As local family owners, we have nurtured our properties and tenants since we built or bought the properties. We have kept rents as low as possible and tenants have had reasonably priced DeKalb County services that have provided a standard of fire protection that allows for low insurance rates. Despite one of the worst economic downturns in the history of our country, our shopping centers have seen relatively little tenant loss or turnover. In fact, our turnover might be less than that of downtown Decatur’s commercial district; certainly, it is no greater.

Why does the City of Decatur want to annex these properties, and what are they giving us or our tenants in return? We keep hearing that the City of Decatur has a well-managed budget, but the fact is that it wants our tax dollars and it can simply reach for them. Annexing our properties will give them more budget dollars with very few expenses. Our businesses don't send children to school, do not use parks, and do not add needs to the community.

However, with this move, we face tax increases of more than 30%, and a host of greater red tape from another governing body. Meanwhile, businesses outside the city limits will enjoy a competitive advantage over our tenants because their cost of doing business will be significantly lower.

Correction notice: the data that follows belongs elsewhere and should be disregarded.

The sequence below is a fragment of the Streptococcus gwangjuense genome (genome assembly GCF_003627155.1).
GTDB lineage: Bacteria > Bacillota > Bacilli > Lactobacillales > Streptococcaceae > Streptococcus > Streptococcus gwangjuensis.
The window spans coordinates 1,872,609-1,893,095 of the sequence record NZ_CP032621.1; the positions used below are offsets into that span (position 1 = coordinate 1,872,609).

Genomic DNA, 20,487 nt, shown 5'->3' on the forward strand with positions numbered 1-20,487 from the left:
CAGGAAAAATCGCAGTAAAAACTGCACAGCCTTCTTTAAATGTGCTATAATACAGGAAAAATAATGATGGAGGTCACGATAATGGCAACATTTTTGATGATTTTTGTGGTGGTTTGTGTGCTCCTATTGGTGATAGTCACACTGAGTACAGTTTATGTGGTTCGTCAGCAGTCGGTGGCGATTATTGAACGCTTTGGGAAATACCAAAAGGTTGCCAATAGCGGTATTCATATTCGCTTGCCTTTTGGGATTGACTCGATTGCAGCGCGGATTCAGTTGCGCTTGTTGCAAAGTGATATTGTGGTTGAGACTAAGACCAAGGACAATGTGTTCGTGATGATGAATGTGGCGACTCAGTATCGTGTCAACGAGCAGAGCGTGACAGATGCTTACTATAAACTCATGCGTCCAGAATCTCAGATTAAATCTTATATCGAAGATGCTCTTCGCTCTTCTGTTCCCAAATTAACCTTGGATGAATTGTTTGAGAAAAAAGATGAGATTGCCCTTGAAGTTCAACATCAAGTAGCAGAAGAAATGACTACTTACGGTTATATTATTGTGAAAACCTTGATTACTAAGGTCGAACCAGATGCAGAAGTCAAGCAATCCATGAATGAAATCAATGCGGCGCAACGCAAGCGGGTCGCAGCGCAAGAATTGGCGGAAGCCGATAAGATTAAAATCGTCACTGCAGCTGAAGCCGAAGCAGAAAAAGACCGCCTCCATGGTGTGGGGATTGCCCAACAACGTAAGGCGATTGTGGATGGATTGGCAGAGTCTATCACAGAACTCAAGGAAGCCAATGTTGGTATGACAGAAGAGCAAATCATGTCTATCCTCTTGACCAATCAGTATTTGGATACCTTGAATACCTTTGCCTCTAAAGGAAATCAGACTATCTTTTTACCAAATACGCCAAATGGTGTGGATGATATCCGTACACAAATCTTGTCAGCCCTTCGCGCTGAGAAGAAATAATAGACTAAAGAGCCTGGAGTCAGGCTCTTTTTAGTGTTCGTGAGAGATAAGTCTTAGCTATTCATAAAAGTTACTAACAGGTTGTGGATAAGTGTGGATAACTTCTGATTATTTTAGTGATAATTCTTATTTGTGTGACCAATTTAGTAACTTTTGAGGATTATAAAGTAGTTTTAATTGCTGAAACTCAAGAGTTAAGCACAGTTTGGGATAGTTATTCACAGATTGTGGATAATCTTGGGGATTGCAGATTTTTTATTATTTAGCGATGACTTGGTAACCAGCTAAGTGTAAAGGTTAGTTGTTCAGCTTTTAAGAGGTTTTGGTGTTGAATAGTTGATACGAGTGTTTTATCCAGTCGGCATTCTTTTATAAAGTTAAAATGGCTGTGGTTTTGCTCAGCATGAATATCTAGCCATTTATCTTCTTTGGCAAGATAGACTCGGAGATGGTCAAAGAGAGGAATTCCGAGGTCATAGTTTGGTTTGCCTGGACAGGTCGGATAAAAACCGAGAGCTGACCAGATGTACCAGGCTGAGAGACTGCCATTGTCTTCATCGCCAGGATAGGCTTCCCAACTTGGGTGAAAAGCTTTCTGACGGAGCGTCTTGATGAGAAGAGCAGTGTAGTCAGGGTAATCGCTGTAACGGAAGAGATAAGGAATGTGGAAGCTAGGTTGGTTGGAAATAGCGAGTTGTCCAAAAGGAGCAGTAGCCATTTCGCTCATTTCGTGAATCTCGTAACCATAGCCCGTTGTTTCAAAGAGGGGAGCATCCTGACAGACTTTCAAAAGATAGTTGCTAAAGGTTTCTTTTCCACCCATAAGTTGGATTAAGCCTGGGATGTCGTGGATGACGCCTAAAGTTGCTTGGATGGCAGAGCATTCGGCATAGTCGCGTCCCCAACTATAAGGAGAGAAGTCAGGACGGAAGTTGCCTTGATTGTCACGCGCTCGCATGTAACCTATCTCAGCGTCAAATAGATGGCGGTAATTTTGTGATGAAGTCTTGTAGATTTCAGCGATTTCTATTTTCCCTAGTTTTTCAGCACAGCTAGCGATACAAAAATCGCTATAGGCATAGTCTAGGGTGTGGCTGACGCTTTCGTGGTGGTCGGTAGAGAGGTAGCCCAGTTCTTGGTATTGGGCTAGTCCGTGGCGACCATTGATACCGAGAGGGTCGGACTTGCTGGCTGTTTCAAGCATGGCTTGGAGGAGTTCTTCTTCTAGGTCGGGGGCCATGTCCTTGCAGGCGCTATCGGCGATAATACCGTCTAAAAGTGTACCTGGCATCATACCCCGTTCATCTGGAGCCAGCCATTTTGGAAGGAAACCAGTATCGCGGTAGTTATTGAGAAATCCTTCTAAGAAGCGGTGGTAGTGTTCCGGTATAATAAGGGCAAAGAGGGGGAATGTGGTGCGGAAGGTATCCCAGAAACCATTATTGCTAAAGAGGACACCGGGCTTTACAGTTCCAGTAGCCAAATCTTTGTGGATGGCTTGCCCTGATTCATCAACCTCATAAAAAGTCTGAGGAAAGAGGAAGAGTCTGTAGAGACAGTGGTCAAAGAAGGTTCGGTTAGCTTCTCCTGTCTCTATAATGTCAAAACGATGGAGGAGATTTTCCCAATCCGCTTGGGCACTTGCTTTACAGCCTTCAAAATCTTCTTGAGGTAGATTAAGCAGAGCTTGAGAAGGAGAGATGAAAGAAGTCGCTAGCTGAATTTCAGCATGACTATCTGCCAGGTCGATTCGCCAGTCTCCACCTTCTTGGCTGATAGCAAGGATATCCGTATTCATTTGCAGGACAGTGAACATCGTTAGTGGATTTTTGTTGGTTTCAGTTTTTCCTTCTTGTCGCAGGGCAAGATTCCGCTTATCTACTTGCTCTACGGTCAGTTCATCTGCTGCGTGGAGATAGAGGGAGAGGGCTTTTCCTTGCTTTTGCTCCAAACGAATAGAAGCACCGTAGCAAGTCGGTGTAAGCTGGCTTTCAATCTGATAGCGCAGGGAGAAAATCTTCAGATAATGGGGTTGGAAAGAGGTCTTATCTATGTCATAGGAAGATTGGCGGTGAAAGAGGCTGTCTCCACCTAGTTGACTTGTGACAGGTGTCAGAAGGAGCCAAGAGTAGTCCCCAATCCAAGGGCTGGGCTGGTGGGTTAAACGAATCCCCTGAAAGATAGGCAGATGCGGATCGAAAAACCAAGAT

Obviously, what we fear is that our tenants might close or move to a more tax-friendly area. We might not have a choice but to sell these properties to national operators not invested in the area. Rents will necessarily rise and these centers could look like other mass-marketed properties or sit empty. You, our local shoppers, will be disenfranchised and face higher prices for goods and services, or will be without the goods and services you currently enjoy.

Equally frustrating is the fact that the City of Decatur just approved new zoning ordinances that those of us who own these properties have not reviewed or had an opportunity to comment on, despite the fact that our properties will immediately come under those regulations if annexed.

It’s clear. This proposed annexation only benefits the City of Decatur, serves no public good, and represents added cost for the owners and tenants at the corners of North Decatur and Clairmont roads, costs that will result in problems that are always associated with rising real estate costs.

We hope you’ll help us by voicing your opposition to the city’s proposal at the City Commission meeting in City Hall at 7:30 p.m. on Dec. 17.